Director: Edwin S. Porter

Camera: Unknown

Starring: Unknown

Run Time: 1 Min, 15 secs

You can watch it for free: here.

Scrap in Black and White (1903)

This short from Edison shows us something about race and children, but it may be hard to pin down exactly what that message is. From the ending punch line (forgive the pun), it appears to be intended as a comedy, although I’m not sure how funny it is.

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An impromptu boxing ring has been rigged up in a park or backyard, and two boys of perhaps 10 to 12 years of age sit in chairs on either side. One is black, the other white, and they seem to be evenly matched in terms of height and musculature. White adults serve as referees and supporters, and there is another white child sitting on the grass as an audience. The two boys begin to fight, and after a short time the white boy goes down and the referee begins to count. He gets up before the count is over and the fight continues until the bell. Then the boys go to their corners and are fanned with towels. The white boy drinks from a water bottle, while the black boy drinks from a bucket. They get up and begin fighting again, winding up in an embrace, and they both go down. The men throw buckets of water on both of them, and then laugh heartily, when they get up wet and walk out of the ring.

Michelle Wallace, who has written about race in early film, gives a short intro to this movie on the “Invention of the Movies” DVD. She says that it raises some questions about the racial order, since “the black boy is allowed to win.” The problem with that (and I suspect she hadn’t seen the movie immediately before making that comment), is that neither boy actually wins, the fight is called on account of the ending joke. In fact, it looks to me as if the white boy “takes a dive” on instruction from the adults during the part where he is briefly counted over. Prior to that, he is fighting much harder and gets in what look like real hits, while the black boy merely taps his opponent occasionally and seems not to know how to box. I would agree that there is no clear racial hierarchy imposed on this film, however. The children appear to be equals, for the purposes of this simulated boxing match, and they both wind up equally humiliated by the adults’ joke. Unlike movies like “Watermelon Contest,” the point of this does not seem to dehumanize the black subject, which is interesting, although I have no explanation of why they wanted a white and a black fighter, instead of two white children, for this movie.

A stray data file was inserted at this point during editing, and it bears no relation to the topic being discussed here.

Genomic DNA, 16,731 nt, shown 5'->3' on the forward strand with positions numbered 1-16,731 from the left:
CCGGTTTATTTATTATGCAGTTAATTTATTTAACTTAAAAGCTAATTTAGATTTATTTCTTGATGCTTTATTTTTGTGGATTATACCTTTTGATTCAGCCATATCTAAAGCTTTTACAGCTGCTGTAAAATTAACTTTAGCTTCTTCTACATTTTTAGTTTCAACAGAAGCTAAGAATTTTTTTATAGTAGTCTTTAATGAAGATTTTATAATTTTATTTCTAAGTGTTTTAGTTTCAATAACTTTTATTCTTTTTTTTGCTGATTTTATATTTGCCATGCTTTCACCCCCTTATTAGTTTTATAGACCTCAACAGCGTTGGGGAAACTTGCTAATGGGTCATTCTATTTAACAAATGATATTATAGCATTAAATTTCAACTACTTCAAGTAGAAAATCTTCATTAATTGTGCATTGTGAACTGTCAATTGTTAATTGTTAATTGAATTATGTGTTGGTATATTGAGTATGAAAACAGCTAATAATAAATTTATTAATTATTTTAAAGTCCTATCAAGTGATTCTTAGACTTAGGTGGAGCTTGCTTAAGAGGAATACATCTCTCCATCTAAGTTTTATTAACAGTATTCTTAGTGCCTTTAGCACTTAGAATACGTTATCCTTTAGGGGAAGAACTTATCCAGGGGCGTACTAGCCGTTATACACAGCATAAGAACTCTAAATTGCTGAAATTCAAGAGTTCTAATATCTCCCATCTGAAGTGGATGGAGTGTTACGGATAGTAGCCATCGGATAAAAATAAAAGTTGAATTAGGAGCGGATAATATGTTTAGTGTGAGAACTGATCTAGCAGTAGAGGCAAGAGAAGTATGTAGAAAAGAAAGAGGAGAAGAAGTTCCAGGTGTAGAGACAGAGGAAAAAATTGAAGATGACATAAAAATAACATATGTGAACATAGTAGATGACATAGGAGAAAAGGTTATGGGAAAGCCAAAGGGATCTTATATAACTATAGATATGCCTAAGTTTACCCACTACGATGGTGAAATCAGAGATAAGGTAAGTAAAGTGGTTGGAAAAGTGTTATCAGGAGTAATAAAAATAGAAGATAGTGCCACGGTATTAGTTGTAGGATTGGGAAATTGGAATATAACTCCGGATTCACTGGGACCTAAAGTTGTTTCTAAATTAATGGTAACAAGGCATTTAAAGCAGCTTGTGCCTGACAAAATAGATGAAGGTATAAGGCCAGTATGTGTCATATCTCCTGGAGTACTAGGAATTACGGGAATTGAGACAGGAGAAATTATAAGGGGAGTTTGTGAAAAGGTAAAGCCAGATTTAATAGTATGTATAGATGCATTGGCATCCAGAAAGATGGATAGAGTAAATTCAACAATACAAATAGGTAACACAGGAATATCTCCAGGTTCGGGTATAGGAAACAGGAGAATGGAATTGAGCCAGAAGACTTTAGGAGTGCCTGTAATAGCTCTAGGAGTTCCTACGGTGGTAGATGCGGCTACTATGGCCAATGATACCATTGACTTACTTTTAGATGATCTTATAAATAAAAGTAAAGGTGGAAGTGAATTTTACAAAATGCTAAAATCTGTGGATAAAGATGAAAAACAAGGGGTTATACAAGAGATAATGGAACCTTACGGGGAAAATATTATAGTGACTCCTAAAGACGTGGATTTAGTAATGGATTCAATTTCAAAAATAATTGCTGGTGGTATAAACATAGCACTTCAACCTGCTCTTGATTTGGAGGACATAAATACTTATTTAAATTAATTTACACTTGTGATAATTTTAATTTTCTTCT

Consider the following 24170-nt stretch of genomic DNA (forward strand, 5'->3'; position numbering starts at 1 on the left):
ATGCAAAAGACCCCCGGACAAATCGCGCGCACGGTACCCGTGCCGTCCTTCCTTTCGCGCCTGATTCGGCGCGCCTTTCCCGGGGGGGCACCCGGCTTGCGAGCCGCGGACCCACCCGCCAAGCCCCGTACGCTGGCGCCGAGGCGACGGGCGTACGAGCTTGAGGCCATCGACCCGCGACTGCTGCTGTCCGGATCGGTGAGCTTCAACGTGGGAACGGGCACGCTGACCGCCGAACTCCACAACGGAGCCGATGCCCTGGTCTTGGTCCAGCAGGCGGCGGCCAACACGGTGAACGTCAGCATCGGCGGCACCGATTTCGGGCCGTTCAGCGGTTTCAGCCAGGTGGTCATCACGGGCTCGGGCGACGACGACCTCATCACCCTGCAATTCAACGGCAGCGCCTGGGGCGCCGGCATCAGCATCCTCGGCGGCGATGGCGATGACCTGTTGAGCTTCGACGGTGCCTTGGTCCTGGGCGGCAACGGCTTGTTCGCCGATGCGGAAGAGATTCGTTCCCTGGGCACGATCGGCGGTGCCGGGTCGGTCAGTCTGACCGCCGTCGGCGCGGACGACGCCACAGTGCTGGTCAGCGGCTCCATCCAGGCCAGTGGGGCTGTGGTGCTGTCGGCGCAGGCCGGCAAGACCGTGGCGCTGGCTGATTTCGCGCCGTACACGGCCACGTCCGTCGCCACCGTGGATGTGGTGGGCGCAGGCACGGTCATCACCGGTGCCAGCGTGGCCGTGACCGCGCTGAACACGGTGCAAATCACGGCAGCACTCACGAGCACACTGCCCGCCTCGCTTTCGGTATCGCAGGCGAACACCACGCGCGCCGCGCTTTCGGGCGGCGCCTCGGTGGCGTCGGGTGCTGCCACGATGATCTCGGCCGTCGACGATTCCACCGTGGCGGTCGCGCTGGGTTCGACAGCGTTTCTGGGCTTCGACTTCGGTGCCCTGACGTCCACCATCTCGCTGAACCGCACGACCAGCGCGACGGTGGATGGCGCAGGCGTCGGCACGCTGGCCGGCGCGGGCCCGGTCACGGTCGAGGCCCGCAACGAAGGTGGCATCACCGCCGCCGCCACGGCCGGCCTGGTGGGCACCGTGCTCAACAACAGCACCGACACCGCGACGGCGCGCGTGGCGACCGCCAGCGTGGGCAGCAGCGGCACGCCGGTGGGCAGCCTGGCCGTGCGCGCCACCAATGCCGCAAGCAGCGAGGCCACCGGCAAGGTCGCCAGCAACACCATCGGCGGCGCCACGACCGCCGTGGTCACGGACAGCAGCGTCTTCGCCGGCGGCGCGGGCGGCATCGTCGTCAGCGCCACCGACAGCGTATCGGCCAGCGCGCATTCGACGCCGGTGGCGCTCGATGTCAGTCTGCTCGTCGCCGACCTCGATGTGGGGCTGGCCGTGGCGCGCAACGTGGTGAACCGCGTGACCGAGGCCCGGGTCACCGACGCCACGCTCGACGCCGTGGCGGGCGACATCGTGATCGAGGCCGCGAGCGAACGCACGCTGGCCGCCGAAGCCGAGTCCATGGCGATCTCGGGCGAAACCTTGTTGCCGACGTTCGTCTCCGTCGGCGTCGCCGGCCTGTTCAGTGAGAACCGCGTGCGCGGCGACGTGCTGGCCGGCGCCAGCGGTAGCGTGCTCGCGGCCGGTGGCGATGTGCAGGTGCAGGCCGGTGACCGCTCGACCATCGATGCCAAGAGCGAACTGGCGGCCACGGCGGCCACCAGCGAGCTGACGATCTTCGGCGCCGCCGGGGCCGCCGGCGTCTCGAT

Director: Unkown

Camera: A.C. Abadie

Starring: Unknown

Run Time: 1 Min, 11 secs

You can watch it for free: here (no music).

Best Picture 1916

And now we come to the big award, the one that describes what the most “important” movie was of the year. In my not-terribly-humble opinion, of course. Here we see what movie really stands out 100 years after its release as the one to see by future generations. As with all these awards, I’m not necessarily saying “this is what would have won if there had been an Academy Awards ceremony in 1916,” I’m saying what it looks like from the current context. In that sense, these awards are more for the future than the past. In my first year, I chose “Cabiria,” the epic spectacle of Giovanni Pastrone (who also won Best Director). Last year, it was “The Cheat,” a story of betrayal and sexual dominance contrasted with racial intolerance, directed by this year’s Best Director, Cecil B. DeMille.